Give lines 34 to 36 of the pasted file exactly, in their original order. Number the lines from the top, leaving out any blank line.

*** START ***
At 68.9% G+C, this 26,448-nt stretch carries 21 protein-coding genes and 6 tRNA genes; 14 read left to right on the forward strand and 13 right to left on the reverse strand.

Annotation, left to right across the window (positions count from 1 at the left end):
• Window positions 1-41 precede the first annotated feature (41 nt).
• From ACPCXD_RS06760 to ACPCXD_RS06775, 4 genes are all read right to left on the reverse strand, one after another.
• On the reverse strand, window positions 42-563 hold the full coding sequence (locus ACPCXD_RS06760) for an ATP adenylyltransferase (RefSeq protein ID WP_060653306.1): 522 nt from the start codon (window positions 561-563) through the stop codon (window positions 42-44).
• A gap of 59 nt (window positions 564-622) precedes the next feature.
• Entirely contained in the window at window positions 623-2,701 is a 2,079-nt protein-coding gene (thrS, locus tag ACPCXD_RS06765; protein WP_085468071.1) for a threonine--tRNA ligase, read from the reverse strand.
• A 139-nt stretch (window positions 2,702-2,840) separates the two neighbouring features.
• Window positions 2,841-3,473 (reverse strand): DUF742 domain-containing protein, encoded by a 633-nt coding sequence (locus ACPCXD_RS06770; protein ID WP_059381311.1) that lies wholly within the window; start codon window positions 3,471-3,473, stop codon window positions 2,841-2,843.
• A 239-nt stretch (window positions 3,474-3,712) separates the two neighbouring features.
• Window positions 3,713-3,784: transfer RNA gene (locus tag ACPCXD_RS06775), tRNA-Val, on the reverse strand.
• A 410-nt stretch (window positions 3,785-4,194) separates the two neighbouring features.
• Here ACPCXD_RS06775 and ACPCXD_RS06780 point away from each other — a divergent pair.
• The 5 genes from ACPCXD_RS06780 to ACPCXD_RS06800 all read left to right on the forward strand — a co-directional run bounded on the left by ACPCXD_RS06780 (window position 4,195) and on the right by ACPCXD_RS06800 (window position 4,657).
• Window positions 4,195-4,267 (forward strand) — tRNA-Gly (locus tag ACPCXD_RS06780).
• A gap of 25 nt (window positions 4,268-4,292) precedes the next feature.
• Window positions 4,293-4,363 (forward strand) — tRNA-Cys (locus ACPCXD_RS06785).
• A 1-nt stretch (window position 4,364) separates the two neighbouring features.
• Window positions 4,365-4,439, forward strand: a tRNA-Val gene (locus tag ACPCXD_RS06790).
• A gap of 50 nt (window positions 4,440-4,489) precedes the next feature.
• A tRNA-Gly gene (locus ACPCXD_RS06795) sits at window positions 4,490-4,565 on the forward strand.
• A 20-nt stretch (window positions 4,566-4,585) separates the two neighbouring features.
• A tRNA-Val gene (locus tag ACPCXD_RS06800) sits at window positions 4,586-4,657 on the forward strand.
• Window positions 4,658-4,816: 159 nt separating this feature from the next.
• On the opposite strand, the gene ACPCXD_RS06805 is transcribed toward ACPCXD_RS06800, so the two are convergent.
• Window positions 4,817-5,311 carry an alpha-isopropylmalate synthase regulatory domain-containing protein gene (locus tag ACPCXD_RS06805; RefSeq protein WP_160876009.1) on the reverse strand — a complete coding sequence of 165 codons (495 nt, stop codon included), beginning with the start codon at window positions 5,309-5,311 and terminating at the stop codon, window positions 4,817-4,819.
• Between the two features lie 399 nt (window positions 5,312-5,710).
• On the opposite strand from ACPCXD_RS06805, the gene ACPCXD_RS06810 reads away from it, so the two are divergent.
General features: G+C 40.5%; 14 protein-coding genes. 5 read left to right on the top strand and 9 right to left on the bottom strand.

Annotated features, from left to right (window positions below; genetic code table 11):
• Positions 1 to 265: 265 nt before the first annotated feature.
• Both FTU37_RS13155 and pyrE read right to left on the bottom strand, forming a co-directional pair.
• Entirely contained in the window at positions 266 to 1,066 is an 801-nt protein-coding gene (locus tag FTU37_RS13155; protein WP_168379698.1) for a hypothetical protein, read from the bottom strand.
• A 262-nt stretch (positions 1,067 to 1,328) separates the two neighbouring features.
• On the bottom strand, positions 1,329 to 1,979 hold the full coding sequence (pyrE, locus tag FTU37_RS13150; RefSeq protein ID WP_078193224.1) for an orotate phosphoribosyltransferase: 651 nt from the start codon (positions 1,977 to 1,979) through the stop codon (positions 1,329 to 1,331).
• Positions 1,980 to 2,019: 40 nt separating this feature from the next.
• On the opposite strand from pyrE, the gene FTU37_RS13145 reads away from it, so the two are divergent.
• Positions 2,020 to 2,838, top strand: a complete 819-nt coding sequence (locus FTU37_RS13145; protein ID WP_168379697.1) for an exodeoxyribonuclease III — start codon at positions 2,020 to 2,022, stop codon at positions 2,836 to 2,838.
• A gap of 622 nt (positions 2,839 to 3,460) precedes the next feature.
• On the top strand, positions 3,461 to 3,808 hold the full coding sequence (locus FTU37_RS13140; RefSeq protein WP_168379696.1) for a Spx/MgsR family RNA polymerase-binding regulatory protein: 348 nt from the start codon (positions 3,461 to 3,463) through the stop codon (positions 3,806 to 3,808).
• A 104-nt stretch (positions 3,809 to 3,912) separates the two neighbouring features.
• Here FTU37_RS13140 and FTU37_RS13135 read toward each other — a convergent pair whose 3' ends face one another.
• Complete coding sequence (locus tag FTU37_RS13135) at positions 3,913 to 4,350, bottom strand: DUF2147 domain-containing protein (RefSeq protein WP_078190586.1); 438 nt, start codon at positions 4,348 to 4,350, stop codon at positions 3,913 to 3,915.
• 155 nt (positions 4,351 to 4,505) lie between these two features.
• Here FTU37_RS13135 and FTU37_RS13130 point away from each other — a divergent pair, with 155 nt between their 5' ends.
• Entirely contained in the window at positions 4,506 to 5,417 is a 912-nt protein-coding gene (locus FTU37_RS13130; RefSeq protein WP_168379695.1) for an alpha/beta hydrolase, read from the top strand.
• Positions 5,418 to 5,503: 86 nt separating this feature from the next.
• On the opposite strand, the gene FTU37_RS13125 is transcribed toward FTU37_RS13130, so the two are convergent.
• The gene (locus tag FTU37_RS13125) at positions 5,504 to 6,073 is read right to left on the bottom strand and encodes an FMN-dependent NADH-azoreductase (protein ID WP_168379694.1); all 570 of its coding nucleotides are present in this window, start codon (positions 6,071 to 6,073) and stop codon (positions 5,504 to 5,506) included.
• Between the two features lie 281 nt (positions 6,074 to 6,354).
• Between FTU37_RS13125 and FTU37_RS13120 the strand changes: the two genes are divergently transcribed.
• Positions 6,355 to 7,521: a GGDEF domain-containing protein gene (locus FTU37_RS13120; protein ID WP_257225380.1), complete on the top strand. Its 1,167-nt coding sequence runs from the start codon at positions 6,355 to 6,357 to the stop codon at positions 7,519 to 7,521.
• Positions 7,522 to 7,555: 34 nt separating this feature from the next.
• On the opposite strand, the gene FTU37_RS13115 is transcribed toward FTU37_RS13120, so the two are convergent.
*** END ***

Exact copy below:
• A 262-nt stretch (positions 1,067 to 1,328) separates the two neighbouring features.
• On the bottom strand, positions 1,329 to 1,979 hold the full coding sequence (pyrE, locus tag FTU37_RS13150; RefSeq protein ID WP_078193224.1) for an orotate phosphoribosyltransferase: 651 nt from the start codon (positions 1,977 to 1,979) through the stop codon (positions 1,329 to 1,331).
• Positions 1,980 to 2,019: 40 nt separating this feature from the next.